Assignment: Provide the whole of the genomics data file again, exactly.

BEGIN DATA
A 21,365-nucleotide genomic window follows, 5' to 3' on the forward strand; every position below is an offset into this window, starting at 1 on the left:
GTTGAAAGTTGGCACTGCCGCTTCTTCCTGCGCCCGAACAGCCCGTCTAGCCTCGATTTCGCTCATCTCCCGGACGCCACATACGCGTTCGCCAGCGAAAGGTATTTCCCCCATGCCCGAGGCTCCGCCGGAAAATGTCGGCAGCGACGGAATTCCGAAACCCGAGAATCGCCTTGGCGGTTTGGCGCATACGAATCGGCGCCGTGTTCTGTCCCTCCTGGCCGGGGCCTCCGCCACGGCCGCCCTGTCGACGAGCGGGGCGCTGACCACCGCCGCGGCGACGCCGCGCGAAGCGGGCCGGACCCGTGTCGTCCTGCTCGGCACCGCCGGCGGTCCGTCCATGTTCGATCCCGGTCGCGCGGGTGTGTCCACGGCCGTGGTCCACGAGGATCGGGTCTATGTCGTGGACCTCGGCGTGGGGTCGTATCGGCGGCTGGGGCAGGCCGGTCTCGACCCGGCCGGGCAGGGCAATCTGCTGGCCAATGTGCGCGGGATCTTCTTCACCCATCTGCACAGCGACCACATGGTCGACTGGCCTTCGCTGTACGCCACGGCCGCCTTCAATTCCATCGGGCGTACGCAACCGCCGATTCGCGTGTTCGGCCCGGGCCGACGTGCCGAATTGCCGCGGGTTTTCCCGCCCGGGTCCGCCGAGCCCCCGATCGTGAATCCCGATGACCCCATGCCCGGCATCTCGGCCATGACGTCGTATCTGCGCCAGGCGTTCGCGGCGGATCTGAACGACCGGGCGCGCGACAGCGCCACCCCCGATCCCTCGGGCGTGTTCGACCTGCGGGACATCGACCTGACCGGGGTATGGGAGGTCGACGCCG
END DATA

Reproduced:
A 21,365-nucleotide genomic window follows, 5' to 3' on the forward strand; every position below is an offset into this window, starting at 1 on the left:
GTTGAAAGTTGGCACTGCCGCTTCTTCCTGCGCCCGAACAGCCCGTCTAGCCTCGATTTCGCTCATCTCCCGGACGCCACATACGCGTTCGCCAGCGAAAGGTATTTCCCCCATGCCCGAGGCTCCGCCGGAAAATGTCGGCAGCGACGGAATTCCGAAACCCGAGAATCGCCTTGGCGGTTTGGCGCATACGAATCGGCGCCGTGTTCTGTCCCTCCTGGCCGGGGCCTCCGCCACGGCCGCCCTGTCGACGAGCGGGGCGCTGACCACCGCCGCGGCGACGCCGCGCGAAGCGGGCCGGACCCGTGTCGTCCTGCTCGGCACCGCCGGCGGTCCGTCCATGTTCGATCCCGGTCGCGCGGGTGTGTCCACGGCCGTGGTCCACGAGGATCGGGTCTATGTCGTGGACCTCGGCGTGGGGTCGTATCGGCGGCTGGGGCAGGCCGGTCTCGACCCGGCCGGGCAGGGCAATCTGCTGGCCAATGTGCGCGGGATCTTCTTCACCCATCTGCACAGCGACCACATGGTCGACTGGCCTTCGCTGTACGCCACGGCCGCCTTCAATTCCATCGGGCGTACGCAACCGCCGATTCGCGTGTTCGGCCCGGGCCGACGTGCCGAATTGCCGCGGGTTTTCCCGCCCGGGTCCGCCGAGCCCCCGATCGTGAATCCCGATGACCCCATGCCCGGCATCTCGGCCATGACGTCGTATCTGCGCCAGGCGTTCGCGGCGGATCTGAACGACCGGGCGCGCGACAGCGCCACCCCCGATCCCTCGGGCGTGTTCGACCTGCGGGACATCGACCTGACCGGGGTATGGGAGGTCGACGCCG